The film is known as Brimstone but the title clearly mentions Koolhoven’s Brimstone. Perhaps the director is hereby somewhat playfully hinting at Tarantino’s proudly announcing his film as the 8th or 9th film by Quentin Tarantino. It may be that for the first time he felt like he made a film of which he truly is the author and therefore in keeping with the title of the famous Frank Capra autobiography ‘The Name above the Title’ (which by the way has a foreword by another legend of the western: John Ford) he earned to put his name above the title.
As previously stated Koolhoven, as is Tarantino, is a cinephile in general and a western aficionado in particular and both can’t help but referring to other films. The main difference is that Koolhoven in this film is not going for the fun factor.

The fact that Martin Koolhoven is a cinephile (strangely enough reviewers oftentimes seem to consider this as a negative) didn’t at all prevent him from leaving his own personal, original imprint on the genre. Despite the fact that the film was shot on location in Germany, Spain, Hungary and Spain, Brimstone has an original feel that has no problem in passing for an otherwise nondescript American West.

He certainly did not make a film that aims to please everybody and there’s plenty of stuff in this film to be shocked or offended by for those that wish to be so. The depiction of the religiously inspired suppression and physical violation of women -you’ll have to see the chastity belt-like headlock-set that locks up women’s faces to believe it- may well prove to be too much for some. It is nevertheless refreshing and not without merit -specifically in the present day- to show this kind of depiction in a non-islamic setting.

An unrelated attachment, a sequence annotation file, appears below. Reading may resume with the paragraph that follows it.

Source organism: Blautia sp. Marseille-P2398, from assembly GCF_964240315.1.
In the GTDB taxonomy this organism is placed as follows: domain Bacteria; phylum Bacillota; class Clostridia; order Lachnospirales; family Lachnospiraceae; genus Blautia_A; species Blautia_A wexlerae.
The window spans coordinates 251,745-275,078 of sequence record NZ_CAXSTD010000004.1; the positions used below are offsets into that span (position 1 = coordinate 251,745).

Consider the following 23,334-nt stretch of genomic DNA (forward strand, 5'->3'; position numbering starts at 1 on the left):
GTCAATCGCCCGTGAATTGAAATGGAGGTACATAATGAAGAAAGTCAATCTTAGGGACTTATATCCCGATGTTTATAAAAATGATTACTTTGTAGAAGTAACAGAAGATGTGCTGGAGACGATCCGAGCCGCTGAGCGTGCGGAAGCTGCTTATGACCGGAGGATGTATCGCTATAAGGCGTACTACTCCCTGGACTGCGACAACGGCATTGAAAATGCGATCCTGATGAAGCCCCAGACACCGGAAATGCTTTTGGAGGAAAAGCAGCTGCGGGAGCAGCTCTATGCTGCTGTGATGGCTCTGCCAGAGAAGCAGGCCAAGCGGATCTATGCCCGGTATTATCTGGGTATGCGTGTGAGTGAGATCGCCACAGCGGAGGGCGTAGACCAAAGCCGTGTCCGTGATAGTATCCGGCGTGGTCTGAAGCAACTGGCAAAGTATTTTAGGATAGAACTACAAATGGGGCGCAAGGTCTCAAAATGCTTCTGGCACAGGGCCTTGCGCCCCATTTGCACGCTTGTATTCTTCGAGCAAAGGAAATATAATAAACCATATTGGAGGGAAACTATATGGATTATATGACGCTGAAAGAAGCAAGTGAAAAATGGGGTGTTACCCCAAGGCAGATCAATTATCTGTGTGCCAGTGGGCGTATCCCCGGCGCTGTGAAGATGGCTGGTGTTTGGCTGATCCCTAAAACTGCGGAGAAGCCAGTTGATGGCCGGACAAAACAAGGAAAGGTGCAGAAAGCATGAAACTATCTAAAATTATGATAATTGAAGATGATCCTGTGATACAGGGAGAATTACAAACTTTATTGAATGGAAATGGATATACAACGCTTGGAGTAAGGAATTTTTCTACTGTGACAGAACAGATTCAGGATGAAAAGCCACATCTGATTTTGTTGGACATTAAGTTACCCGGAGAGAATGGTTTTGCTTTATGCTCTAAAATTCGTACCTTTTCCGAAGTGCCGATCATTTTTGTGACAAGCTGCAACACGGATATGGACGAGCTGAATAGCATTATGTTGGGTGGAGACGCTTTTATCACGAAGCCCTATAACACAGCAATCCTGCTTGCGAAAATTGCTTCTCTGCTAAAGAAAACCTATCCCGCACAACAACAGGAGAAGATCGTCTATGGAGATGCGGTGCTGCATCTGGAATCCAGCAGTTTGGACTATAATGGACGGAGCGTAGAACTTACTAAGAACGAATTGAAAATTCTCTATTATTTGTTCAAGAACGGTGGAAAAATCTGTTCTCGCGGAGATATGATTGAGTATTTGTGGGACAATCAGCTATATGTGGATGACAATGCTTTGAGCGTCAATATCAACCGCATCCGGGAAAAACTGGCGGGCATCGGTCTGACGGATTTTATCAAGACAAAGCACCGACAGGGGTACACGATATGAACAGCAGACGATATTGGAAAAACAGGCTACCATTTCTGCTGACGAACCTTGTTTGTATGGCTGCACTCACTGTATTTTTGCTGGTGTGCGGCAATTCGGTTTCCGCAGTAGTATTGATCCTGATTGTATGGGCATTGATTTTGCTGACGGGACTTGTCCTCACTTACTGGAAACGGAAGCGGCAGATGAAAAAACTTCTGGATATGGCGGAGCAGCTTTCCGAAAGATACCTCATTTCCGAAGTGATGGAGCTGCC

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Brimstone has gained its place among a number of recent film such as Slow West (2015), Bone Tomahawk (2015), The Homesman (2014) Meek’s Cutoff (2010) (a rare western that was actually also directed by a woman) and the HBO series Westworld (2016) that prove that now for more then a century the genre of the western keeps inspiring directors to add new, personal and interesting films to its canon.
I was also pleased to see the name of Harry Kümel, the director of Daughters of Darkness, Malpertuis, … and former teacher of director Martin Koolhaven, being mentioned among the names that were thanked.
Jan Bollen

The Winemaker: first taste of a feature in the making.

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In December of 2016 I came across a number of interesting tweets in which people were making connections between art (mainly paintings) and films via the hashtag which was linked to the Twitter handle . I quickly joined the movement of tweeps combining their passion of art and film which was apparently created by someone who likes himself to be addressed to as Narsiesse.
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On his twitter profile I noticed he was working on a short film called The Winemaker that had the ambition by way of a 4-part mini web series to eventually grow into a feature length film. The short has recently been released on Vimeo:
This is clearly a very personal project made in collaboration with his family members and dedicated to the memory of his father in-law Joseph Van Den Hurk who obviously had been a spiritual inspiration. The filmmaker has expressed that via his The Winemaker film (series) he wishes to combine his passion for First Nation mythos, Japanese culture, William Shakespeare and Art influences film references.